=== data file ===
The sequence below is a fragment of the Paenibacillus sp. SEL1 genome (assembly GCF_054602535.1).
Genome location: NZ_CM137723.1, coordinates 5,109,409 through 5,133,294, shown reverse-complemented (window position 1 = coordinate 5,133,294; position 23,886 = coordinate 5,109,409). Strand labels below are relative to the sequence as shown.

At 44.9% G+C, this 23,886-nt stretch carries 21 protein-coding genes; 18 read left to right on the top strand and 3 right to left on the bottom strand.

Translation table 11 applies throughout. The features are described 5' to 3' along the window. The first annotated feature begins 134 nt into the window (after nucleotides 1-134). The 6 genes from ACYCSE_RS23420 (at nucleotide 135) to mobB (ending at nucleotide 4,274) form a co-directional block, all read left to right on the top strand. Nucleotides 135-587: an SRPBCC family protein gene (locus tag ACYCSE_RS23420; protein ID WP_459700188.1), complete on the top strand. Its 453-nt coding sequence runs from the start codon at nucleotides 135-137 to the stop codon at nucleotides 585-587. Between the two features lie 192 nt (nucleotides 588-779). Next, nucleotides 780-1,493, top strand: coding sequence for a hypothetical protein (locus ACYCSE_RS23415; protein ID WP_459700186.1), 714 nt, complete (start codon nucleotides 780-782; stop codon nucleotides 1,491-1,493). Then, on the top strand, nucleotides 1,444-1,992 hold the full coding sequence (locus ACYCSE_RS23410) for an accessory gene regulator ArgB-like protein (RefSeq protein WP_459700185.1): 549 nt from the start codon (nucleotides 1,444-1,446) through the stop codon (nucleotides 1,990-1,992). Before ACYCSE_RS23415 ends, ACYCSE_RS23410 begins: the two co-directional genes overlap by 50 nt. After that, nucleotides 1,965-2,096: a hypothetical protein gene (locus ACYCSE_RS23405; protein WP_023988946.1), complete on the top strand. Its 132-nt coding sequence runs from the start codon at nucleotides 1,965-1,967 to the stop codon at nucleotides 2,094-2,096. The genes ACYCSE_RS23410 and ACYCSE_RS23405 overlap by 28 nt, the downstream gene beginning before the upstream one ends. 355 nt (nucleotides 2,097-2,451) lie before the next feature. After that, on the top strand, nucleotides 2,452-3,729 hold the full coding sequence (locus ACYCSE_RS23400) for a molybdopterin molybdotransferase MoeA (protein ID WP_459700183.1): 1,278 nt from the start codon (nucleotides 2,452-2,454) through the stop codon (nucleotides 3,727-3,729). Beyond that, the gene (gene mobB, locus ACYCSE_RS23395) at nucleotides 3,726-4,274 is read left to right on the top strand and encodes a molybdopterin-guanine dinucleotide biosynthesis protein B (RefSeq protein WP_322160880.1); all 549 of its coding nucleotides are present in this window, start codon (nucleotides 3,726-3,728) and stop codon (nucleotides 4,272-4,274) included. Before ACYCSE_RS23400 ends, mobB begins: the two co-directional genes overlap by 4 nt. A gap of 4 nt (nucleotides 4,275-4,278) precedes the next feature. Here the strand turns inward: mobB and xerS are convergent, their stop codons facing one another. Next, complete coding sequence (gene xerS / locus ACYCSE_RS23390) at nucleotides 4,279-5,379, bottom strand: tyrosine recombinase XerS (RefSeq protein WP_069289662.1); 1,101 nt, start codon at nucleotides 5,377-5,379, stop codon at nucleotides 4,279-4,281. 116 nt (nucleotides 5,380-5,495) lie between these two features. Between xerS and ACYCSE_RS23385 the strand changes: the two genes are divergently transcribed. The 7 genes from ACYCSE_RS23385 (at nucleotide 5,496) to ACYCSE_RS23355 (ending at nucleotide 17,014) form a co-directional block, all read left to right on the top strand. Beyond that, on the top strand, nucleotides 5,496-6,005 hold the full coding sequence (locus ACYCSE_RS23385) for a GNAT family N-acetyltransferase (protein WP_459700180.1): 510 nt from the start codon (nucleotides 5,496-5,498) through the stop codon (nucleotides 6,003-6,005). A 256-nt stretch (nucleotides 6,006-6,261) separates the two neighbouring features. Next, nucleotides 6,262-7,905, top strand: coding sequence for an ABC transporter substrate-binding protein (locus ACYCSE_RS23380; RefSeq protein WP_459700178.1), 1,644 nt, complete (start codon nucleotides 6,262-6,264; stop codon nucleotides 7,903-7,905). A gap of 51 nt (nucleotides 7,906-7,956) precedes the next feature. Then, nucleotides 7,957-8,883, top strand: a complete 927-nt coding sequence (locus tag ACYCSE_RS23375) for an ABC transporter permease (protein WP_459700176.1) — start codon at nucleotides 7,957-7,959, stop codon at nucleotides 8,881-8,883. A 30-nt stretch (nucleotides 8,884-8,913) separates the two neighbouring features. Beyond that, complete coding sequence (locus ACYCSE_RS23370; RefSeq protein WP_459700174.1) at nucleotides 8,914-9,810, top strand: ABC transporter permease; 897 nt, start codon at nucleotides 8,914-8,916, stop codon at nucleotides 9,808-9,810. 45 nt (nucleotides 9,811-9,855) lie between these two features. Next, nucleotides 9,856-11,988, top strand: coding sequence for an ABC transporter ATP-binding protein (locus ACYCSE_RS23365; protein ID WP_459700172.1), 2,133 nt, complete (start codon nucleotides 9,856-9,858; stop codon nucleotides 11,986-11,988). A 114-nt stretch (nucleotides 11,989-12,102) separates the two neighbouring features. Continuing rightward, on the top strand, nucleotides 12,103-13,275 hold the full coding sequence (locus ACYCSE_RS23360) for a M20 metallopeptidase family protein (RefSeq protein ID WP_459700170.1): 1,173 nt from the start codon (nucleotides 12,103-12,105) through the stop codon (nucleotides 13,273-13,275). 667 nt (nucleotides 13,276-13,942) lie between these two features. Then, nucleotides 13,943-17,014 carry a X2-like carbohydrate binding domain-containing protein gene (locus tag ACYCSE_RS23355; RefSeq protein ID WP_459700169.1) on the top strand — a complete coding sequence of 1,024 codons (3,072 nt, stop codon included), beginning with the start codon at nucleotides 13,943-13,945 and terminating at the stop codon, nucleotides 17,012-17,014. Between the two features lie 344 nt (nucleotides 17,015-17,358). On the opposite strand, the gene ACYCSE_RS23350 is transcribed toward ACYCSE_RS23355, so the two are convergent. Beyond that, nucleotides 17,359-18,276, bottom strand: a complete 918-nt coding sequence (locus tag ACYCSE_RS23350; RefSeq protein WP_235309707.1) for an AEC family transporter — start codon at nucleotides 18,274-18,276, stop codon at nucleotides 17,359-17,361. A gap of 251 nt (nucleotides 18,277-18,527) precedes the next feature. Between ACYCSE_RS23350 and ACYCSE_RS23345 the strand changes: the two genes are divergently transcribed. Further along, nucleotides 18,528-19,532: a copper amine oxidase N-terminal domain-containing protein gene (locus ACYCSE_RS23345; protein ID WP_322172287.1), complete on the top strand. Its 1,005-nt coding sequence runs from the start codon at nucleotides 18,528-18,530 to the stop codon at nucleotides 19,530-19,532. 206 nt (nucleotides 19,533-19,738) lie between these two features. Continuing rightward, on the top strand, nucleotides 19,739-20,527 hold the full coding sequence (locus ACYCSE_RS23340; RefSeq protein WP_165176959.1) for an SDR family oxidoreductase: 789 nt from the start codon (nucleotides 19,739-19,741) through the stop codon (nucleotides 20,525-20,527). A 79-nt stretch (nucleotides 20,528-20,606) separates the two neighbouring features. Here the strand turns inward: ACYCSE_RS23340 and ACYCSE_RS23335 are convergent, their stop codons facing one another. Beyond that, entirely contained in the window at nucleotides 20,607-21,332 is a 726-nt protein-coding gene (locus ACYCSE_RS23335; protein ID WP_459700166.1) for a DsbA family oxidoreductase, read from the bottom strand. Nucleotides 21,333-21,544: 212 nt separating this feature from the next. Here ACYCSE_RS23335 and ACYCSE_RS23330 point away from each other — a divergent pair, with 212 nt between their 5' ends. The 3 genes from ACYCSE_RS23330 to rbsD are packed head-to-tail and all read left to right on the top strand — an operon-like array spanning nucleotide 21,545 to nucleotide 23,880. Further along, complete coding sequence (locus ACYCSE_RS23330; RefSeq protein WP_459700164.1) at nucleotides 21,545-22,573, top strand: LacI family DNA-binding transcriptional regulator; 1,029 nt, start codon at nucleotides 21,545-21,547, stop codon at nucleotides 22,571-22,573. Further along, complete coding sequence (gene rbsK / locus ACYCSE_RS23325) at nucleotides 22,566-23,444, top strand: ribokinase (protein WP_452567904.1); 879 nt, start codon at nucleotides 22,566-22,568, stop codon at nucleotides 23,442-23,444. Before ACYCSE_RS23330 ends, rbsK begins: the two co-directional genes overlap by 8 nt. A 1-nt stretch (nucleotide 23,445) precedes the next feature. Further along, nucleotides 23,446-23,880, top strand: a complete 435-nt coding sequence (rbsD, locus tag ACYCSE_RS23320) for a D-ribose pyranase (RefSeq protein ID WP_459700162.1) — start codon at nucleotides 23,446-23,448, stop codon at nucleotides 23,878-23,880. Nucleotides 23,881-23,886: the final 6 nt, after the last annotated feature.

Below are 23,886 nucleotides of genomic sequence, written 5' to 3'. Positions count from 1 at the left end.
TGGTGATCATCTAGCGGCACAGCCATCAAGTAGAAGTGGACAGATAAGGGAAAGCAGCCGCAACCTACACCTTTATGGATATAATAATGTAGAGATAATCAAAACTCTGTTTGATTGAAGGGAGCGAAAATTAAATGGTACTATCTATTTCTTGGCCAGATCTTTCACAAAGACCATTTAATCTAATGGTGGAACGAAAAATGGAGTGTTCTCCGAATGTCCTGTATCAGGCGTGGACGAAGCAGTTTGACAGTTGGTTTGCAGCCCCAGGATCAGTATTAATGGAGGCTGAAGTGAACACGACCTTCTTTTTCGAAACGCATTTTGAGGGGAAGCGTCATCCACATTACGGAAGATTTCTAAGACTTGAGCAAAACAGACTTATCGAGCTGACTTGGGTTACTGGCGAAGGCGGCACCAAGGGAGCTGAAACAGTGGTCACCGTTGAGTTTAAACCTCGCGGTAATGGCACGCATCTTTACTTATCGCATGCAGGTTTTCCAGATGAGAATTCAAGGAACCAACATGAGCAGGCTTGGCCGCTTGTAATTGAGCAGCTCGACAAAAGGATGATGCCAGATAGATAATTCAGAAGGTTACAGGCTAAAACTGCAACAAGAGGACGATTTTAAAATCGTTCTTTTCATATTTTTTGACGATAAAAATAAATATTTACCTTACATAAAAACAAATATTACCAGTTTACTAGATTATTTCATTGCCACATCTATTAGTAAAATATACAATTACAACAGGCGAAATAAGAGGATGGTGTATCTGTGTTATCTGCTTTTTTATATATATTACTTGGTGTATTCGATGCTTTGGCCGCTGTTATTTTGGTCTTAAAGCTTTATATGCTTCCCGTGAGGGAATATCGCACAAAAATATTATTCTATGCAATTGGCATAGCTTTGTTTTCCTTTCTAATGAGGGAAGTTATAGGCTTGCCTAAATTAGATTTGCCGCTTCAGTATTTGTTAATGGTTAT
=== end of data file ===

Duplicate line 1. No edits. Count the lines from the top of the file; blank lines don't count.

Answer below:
The sequence below is a fragment of the Paenibacillus sp. SEL1 genome (assembly GCF_054602535.1).